`32 yrs on, toxic waste still lying in Union Carbide factory'
Gas leakage from Union Carbide, which made pesticides had left more than 3,000 people dead on December 3 and 4 in 1984
Protesters burnt the US flags and effigies of Prime Minister Narendra Modi and Madhya Pradesh Chief Minister Shivraj Singh Chouhan
Toxic elements not cleaned yet, children are born with deformities and people inhale poison even after 32 years of the incident
The protesters burnt the US flags and effigies of Prime Minister Narendra Modi and Madhya Pradesh Chief Minister Shivraj Singh Chouhan, claiming that the Union Government was not forcing the Dow Chemical, which acquired Union Carbide, to own up its responsibility towards the victims and clean-up of the factory.
Gas leakage from Union Carbide, which made pesticides, on the night of December 2-3, 1984, left more than 3,000 people dead and many more injured.
Abdul Jabbar and other leaders of NGOs working for gas leak victims demanded that governments of USA and India stop sheltering the MNCs and ensure justice and life of dignity for the half million survivors.
"We burnt the US flag and effigies of Uncle Sam and logos of two US companies -- Union Carbide and Dow Chemicals – as they have done nothing to end the sufferings of the victims for the last 32 years," said Satinath Sarangi and Rachna Dhingra of `Bhopal Group for Information and Action'.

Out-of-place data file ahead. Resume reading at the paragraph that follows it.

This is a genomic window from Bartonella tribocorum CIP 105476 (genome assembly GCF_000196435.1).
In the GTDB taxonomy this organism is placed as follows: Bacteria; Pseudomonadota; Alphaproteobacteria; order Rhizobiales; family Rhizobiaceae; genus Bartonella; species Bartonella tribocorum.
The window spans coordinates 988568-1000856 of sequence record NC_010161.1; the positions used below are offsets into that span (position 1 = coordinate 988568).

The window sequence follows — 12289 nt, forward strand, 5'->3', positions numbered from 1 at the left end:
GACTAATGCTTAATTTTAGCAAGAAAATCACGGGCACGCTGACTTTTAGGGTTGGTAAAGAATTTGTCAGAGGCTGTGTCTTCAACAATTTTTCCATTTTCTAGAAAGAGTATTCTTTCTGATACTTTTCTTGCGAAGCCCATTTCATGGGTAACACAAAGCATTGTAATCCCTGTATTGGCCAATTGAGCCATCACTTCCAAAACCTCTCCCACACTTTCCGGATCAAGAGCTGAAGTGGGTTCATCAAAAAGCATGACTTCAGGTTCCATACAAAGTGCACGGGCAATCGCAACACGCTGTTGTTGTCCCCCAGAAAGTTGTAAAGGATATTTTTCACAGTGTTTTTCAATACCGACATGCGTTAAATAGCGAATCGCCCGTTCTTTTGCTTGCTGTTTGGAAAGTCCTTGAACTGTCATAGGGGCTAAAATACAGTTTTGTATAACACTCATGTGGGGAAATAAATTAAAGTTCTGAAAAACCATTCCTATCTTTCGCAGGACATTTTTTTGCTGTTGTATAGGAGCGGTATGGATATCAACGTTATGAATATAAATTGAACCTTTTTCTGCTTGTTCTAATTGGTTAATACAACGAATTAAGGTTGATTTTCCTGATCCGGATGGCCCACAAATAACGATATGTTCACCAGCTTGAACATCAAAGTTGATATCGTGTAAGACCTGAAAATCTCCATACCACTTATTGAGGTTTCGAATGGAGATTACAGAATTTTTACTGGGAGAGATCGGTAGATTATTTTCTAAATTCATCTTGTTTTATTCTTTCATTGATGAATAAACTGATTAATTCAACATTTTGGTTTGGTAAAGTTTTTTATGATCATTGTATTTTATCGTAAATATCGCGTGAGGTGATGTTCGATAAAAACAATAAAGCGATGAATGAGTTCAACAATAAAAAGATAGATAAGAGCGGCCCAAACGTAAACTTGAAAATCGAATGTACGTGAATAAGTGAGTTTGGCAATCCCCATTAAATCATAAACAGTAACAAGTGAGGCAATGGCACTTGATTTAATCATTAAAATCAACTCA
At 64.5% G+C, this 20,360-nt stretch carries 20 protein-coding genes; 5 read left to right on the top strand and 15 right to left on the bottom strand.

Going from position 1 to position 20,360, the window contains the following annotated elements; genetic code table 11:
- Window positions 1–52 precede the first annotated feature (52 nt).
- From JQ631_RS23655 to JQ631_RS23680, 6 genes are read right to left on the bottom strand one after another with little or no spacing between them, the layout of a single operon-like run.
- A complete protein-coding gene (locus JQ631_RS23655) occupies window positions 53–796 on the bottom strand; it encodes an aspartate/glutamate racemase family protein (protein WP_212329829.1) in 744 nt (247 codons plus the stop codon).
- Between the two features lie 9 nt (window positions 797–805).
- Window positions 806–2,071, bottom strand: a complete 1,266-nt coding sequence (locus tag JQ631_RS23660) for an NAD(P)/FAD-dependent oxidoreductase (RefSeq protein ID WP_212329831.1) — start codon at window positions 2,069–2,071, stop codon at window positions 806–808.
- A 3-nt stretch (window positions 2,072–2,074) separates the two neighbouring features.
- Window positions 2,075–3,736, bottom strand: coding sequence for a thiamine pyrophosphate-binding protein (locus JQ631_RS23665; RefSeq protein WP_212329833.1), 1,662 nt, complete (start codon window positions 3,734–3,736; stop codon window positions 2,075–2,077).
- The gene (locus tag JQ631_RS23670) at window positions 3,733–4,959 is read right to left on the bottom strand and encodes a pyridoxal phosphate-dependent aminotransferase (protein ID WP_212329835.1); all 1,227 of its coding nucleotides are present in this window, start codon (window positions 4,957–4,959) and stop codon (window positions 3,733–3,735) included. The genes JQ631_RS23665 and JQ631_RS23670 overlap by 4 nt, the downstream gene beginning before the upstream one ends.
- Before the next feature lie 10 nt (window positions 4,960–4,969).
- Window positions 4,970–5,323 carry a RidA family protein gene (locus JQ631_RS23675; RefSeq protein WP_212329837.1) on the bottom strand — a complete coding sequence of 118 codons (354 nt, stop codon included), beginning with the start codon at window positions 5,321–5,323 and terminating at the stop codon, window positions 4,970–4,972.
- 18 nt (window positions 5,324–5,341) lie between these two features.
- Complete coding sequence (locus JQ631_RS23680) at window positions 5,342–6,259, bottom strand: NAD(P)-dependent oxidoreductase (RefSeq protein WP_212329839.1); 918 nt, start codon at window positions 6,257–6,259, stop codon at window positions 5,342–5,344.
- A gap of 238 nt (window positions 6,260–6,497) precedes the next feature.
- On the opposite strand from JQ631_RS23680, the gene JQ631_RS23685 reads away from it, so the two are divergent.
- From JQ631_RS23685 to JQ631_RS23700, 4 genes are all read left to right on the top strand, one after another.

"The abandoned factory's toxic waste is still killing and maiming people living around its premises," Bhopal Gas Peedit Nirashrit Pension Bhogee Sangharsh Morcha president, Balkrishna Namdeo said.
Rashida Bi, president of Bhopal Gas Peedit Mahila Stationery Karmchari Sangh, said those living in the radius of five km of the factory were forced to drink the contaminated underground water and "are contracting deadly diseases due to the seepage of toxic waste dumped in the factory premises".
Union Carbide dumped 11 lakh tonnes of toxic waste on the premises during its 14 years of operations, she claimed.
"Right now, 340 tonnes of toxic waste is lying on the ground. The Dow Chemical Company which took over Carbide in 2001 is responsible for cleaning up the contamination of soil and groundwater in more than 50 sq km area around the factory," she said.